All change in employment tribunals?

Beverley Sunderland reports on changes that might follow from a recent government review of the employment law dispute resolution system

The government has initiated a consultation, ending on 11 January 2019, to review the jurisdictions of employment tribunals (ETs), the Employment Appeal Tribunal and the civil courts in employment and discrimination matters and make recommendations for their reform. 

The consultation makes clear that this will not include a major restructuring of the ET system or consider major policy issues such as the limits on unfair dismissal compensation, but it will consider the following:

ET jurisdiction and time limits

  • Should areas of the law where ETs have exclusive jurisdiction, such as unfair dismissal and employment related discrimination, change? The initial view is no.
  • Should the time limits for bringing these claims be extended from three to six months?
  • Should the test to be applied when claims are out of time be ‘just and equitable’ for all claims, and not just reserved for discrimination claims?
  • In those areas of the law where jurisdiction is shared with the county court, such as discrimination, should this continue? The concerns are that county court judges have less experience, do not have the case management infrastructure and might make decisions which impact on carefully developed discrimination law – such as in Malcom v London Borough of Lewisham. While a system to transfer cases between the county court and the ET when appropriate could be implemented, the more favoured approach is to transfer judges between the county court and ETs.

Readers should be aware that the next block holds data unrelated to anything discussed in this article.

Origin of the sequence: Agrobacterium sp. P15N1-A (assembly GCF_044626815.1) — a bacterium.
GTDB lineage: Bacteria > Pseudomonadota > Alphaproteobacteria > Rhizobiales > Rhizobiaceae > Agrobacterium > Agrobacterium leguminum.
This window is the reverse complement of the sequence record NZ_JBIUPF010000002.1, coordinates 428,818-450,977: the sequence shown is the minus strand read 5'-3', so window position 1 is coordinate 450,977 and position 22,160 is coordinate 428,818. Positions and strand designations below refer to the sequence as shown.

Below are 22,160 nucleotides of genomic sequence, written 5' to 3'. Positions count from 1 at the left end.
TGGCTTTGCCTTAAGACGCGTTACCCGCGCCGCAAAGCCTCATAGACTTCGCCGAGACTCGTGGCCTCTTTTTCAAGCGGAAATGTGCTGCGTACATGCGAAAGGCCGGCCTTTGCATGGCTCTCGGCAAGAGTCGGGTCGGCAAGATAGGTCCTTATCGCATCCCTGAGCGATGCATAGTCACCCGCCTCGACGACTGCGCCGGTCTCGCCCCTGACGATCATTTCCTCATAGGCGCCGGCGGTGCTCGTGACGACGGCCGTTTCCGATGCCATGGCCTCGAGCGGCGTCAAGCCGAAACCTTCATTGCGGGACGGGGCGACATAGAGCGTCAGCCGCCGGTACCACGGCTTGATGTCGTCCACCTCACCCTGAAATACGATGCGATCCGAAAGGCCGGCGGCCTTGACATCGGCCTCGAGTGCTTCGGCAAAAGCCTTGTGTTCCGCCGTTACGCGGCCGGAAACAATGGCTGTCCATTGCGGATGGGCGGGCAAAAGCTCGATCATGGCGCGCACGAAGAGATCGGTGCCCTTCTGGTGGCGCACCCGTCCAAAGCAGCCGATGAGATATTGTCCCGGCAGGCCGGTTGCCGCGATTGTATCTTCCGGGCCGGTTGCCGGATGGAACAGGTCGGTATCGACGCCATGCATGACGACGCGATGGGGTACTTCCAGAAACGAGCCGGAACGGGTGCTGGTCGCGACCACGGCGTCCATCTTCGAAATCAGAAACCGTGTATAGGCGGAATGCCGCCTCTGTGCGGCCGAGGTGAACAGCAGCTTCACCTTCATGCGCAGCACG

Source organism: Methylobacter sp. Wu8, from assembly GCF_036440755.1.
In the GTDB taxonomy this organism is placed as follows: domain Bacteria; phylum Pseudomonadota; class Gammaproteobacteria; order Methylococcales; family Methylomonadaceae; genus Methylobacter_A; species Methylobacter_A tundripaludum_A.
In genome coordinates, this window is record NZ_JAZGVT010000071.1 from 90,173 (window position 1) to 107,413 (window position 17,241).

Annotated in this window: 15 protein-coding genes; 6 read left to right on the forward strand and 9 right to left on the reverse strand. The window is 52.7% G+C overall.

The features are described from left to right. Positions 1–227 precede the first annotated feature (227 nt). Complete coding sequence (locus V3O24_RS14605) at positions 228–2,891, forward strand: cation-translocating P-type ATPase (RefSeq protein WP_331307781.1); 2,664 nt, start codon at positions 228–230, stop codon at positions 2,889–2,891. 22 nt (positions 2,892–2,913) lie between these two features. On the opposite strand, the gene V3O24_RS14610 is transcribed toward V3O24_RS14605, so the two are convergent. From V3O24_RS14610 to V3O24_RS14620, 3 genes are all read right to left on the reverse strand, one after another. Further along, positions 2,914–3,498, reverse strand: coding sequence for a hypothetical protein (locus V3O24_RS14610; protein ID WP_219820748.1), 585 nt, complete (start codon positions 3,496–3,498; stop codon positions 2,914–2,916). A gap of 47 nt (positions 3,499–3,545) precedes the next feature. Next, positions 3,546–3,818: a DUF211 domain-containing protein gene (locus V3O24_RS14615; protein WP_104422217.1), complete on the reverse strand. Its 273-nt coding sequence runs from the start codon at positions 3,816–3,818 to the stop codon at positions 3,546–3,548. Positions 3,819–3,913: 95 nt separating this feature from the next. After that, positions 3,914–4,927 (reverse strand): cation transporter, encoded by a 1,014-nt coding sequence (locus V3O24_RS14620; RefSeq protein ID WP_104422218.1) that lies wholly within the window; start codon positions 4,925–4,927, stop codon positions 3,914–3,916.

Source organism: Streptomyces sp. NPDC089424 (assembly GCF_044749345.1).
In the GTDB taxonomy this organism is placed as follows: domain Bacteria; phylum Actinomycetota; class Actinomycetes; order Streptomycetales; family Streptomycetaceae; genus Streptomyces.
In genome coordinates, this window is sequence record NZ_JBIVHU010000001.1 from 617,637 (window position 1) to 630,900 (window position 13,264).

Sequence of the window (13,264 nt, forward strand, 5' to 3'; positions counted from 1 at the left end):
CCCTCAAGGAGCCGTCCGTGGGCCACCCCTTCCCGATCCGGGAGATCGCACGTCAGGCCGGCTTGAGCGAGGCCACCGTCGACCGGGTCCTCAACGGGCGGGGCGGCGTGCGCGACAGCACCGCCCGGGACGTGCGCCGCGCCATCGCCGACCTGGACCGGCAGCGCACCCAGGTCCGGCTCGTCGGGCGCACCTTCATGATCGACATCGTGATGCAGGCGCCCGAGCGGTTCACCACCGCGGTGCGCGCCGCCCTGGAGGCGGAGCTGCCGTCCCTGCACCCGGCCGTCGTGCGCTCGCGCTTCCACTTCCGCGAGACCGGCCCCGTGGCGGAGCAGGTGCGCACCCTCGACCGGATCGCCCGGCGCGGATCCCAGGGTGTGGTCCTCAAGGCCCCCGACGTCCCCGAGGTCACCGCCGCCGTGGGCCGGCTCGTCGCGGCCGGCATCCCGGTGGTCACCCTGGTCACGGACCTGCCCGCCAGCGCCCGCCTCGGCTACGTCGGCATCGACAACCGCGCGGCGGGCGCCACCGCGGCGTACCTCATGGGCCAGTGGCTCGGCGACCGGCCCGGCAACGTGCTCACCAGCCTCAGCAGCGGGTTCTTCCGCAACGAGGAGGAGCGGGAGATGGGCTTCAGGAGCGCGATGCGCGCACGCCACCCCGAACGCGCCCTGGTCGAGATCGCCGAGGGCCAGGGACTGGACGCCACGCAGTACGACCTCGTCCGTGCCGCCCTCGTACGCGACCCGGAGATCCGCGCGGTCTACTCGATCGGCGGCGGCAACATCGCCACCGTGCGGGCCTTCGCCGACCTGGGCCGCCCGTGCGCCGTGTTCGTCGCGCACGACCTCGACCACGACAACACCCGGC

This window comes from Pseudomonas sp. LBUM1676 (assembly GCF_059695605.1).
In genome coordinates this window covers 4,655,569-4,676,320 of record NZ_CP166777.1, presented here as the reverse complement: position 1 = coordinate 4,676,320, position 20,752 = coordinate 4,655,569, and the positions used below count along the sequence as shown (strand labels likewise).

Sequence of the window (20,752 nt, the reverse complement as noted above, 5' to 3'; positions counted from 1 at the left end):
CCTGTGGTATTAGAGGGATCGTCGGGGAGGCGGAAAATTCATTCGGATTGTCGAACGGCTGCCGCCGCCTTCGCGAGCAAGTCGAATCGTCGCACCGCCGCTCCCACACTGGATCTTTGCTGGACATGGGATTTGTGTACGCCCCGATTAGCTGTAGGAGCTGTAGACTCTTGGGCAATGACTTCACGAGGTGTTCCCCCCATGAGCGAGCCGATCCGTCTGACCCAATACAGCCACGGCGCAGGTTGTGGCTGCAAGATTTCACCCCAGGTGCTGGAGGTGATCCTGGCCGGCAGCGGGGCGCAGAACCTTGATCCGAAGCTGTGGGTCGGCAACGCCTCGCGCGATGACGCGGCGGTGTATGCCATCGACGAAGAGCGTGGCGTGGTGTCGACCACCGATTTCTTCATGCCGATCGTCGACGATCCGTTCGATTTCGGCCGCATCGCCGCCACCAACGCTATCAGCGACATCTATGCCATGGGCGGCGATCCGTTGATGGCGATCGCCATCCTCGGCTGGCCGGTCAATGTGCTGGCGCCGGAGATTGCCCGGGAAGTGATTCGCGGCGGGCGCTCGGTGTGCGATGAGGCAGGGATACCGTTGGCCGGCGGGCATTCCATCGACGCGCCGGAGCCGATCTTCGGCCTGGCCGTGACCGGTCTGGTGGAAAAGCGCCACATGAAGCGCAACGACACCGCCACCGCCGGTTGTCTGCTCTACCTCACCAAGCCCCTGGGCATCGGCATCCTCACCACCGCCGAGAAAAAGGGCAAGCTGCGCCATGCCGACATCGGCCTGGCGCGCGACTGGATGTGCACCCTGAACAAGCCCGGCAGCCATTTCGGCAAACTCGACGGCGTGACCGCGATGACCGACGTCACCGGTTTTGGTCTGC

Breach of contract claims

The consultation seeks views on the following:

  • Whether the limit of £25,000 in damages in the ET should be raised and if so, to what level?
  • Whether the time limits should be amended in line with any changes to unfair dismissal or to the county court limit of six years.
  • Whether ET breach of contract claims can be brought during employment. Currently the ET only has jurisdiction once employment has ended (other than unlawful deduction from wages claims).
  • Whether employers should be able to initiate breach of contract claims against employees – currently, employers can only bring a contractual counterclaim if employees claim breach of contract. The preliminary recommendation is that this does not change.
  • There is some doubt whether ‘workers’ can bring a breach of contract claim at all, and the recommendation is that the law is clarified so that worker claims can be brought, but not those who are genuinely self-employed.
  • Currently, ETs can rule on what should be included in a written statement of terms and conditions but not the interpretation of contractual terms (other than interpretation of the contract in unlawful deductions cases), and this will be consulted upon. 

Other claims in the ET

  • There is no jurisdiction to hear claims for personal injury (other than connected to discrimination), claims concerning the provision of living accommodation, relating to intellectual property, confidentiality nor restraint of trade or to issue injunction. The provisional recommendation is that this does not change.
  • Although ETs have jurisdiction to hear unlawful deduction from wages claims, this is only in respect of a clearly identifiable sum and the consultation asks if this should be extended to unidentifiable sums.
  • Equal pay claims can be brought in the ET (time limit six months) and the civil courts (time limit six years) and there is growing support for this to be the exclusive jurisdiction of the ET, but with a six-year time limit. The recommendation is to leave them in both jurisdictions but increase the time limit.

All those with views and interests are encouraged to take part in the consultation, to try and help shape the future of the employment tribunal system.

Beverley Sunderland is managing director at Crossland Employment Solicitors